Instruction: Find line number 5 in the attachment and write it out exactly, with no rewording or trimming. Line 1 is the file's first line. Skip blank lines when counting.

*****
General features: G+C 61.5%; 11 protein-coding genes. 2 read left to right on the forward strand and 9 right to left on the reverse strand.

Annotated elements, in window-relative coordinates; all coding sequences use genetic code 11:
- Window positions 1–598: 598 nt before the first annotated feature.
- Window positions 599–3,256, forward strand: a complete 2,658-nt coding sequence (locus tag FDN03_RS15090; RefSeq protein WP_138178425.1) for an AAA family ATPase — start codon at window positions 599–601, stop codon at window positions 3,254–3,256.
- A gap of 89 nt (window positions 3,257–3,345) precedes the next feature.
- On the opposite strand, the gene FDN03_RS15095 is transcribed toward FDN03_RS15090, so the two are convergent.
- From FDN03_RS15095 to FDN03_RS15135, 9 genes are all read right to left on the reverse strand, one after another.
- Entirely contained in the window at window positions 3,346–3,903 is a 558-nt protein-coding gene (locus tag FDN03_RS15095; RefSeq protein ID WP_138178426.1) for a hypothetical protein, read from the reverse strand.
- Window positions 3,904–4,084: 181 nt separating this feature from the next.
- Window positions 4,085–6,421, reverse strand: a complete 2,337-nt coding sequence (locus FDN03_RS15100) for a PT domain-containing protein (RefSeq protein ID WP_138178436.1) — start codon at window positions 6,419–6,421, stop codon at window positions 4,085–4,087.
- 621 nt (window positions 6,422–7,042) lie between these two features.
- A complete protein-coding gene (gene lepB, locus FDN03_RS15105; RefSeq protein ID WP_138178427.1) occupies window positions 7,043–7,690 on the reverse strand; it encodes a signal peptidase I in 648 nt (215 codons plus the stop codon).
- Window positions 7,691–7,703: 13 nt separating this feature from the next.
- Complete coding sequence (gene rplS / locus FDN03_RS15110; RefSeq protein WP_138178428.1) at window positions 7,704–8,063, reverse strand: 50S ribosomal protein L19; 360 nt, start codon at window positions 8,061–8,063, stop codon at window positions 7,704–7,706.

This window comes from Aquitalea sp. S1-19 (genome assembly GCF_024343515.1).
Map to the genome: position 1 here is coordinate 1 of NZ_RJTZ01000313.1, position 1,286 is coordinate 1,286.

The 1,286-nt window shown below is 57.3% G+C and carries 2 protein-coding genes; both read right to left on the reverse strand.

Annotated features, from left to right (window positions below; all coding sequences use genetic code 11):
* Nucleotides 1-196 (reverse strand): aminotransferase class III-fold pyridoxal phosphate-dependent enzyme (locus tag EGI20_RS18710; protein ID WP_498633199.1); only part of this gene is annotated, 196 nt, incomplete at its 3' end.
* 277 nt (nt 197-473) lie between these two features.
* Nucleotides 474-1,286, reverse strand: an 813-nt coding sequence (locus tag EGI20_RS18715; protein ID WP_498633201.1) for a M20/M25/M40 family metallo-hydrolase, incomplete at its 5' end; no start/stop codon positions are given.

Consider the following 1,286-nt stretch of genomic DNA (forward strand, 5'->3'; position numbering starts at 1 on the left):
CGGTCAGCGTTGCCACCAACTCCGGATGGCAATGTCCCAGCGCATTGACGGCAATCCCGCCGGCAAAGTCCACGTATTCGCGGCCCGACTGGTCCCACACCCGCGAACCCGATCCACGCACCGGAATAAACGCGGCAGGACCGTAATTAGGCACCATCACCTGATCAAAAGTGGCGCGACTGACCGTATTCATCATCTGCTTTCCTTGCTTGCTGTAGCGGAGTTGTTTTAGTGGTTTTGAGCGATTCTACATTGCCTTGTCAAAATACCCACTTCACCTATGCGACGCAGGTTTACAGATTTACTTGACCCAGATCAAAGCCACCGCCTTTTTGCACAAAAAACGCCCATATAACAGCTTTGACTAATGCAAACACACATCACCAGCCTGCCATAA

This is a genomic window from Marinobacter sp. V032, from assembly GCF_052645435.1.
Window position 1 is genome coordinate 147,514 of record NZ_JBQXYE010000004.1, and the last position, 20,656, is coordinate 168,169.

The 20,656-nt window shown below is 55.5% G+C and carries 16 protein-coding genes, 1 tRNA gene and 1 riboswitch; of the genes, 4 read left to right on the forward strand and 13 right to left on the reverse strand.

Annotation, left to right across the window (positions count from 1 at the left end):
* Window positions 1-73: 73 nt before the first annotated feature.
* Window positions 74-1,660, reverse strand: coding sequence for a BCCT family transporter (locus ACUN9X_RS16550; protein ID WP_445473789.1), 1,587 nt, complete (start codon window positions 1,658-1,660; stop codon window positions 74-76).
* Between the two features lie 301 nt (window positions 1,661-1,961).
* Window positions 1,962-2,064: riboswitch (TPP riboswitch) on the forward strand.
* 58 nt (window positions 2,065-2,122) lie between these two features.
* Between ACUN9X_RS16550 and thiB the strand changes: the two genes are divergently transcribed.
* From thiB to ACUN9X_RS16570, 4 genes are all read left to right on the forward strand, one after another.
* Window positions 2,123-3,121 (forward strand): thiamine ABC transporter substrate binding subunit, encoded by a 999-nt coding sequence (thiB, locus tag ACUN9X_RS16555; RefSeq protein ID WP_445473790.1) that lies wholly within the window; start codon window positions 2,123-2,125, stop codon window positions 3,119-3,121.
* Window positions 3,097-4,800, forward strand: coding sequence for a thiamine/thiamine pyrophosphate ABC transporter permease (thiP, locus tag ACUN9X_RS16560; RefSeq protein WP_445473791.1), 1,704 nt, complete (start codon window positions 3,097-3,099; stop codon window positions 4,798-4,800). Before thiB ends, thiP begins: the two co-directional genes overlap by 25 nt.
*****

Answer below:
- A gap of 89 nt (window positions 3,257–3,345) precedes the next feature.